Pear fruit is an important crop in California, accounting for over 20,000 acres of orchards in 1999. The codling moth is a significant pest in the production of pear fruit, and can cause damage in up to 10-50% of cannery loads when orchards are untreated. A series of conventional pesticides were severely restricted and subsequently phased out between 1998 and 2000, generating incentives to develop more benign alternatives. Azinphos-methyl was the most effective tool for controlling codling moths prior to 1998. Its use was first restricted by the state of California in 1998 and further restricted by the US EPA in 1999. Another pesticide used, methyl parathion, was eliminated in 2000 under the Food Quality Protection Act. These regulatory changes necessitated an immediate transition to alternative pest management strategies for codling moth on pears (UC ANR, 1999).
Extensive research and development has been conducted on two biopesticide alternatives that can be used alone or in conjunction with one another to control codling moths. The first is a pheromone used in mating disruption and the second is a granulosis virus (GV) that infects codling moth larvae. An early technological challenge to develop a reasonably priced pheromone dispenser was overcome by a researcher at the University of California with funding from the pear industry. Product development and field-testing later transitioned to Suterra, a manufacturer of pheromones for pest management.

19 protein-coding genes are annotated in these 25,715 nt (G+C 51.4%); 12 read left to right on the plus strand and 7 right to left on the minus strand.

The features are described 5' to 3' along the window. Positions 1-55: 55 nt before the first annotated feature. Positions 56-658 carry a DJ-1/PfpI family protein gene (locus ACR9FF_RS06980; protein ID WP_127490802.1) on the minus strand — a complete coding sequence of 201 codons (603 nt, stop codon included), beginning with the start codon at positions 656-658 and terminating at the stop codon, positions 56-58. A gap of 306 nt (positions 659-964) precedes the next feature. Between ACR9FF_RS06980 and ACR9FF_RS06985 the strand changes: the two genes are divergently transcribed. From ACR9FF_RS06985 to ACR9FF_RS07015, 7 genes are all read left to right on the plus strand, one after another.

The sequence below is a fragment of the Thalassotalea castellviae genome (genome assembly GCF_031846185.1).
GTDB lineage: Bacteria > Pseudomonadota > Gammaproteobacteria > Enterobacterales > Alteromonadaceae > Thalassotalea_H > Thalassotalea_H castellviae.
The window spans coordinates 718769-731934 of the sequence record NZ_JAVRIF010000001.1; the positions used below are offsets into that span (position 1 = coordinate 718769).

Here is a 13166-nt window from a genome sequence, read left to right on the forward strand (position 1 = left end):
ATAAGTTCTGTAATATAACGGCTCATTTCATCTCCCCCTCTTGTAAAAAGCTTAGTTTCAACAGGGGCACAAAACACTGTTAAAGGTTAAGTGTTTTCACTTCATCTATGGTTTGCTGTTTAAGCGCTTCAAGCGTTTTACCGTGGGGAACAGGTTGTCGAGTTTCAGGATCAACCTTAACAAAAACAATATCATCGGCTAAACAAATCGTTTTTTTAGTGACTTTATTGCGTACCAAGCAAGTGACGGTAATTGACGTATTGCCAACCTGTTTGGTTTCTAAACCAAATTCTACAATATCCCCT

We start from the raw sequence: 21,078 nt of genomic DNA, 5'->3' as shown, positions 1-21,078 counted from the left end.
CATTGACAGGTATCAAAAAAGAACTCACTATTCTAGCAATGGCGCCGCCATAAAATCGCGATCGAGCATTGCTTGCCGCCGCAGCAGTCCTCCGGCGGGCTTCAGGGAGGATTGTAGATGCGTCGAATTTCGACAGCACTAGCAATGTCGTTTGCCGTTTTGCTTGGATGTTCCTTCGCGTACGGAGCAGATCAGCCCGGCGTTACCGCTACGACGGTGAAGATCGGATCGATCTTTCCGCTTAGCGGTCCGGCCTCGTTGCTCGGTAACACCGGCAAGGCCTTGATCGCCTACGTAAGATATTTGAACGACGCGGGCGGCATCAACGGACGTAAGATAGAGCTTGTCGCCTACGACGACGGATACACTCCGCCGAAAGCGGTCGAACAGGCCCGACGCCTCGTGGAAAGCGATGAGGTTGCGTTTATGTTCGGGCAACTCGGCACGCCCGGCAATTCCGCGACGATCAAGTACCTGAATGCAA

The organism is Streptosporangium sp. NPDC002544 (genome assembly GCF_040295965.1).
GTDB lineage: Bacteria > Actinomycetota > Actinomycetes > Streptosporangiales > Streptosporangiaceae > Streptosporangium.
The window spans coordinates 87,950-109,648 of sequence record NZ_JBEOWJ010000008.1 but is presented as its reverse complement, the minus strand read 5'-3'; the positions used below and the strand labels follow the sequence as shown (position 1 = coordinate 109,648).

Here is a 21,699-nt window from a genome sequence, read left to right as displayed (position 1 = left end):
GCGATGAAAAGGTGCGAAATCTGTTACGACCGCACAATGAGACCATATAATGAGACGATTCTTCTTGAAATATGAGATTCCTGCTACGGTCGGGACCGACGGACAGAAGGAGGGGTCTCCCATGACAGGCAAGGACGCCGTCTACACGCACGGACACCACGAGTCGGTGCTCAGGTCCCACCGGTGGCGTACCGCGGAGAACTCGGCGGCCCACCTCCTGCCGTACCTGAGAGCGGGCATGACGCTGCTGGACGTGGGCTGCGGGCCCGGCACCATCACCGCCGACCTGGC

Rachel Elkins, the Pomology Farm Advisor at the University of California Cooperative Extension, performed field-testing for GV. The funding for her research came from a federal IR-4 grant. She focused on efficacy testing, comparing different treatment conditions and types of applications. She found that a narrow set of conditions resulted in acceptable efficacy, posing challenges to growers. The virus must be ingested by the codling moth at a particular stage early in its life cycle, prior to burrowing into the fruit. The virus is also sensitive to various weather conditions such as being washed off by rain or degraded in sunlight. With these constraints, application timing and knowledge and detection of the pests are critical for success. Due to its short life, GV may require multiple applications, adding labor and fuel costs for growers. To be most effective, GV is typically used in combination with mating disruption or another type of pest management strategy.
This example highlights how regulatory changes can create strong drivers for the technical innovation and grower education required to transition to more benign pesticide alternatives. It also emphasizes that shifting to more sustainable agricultural practices rarely is as simple as a one to one replacement of an existing pesticide, and requires a paradigm shift to holistic system-based approaches to agriculture and pest management. Information and education are keys to the success of these alternatives.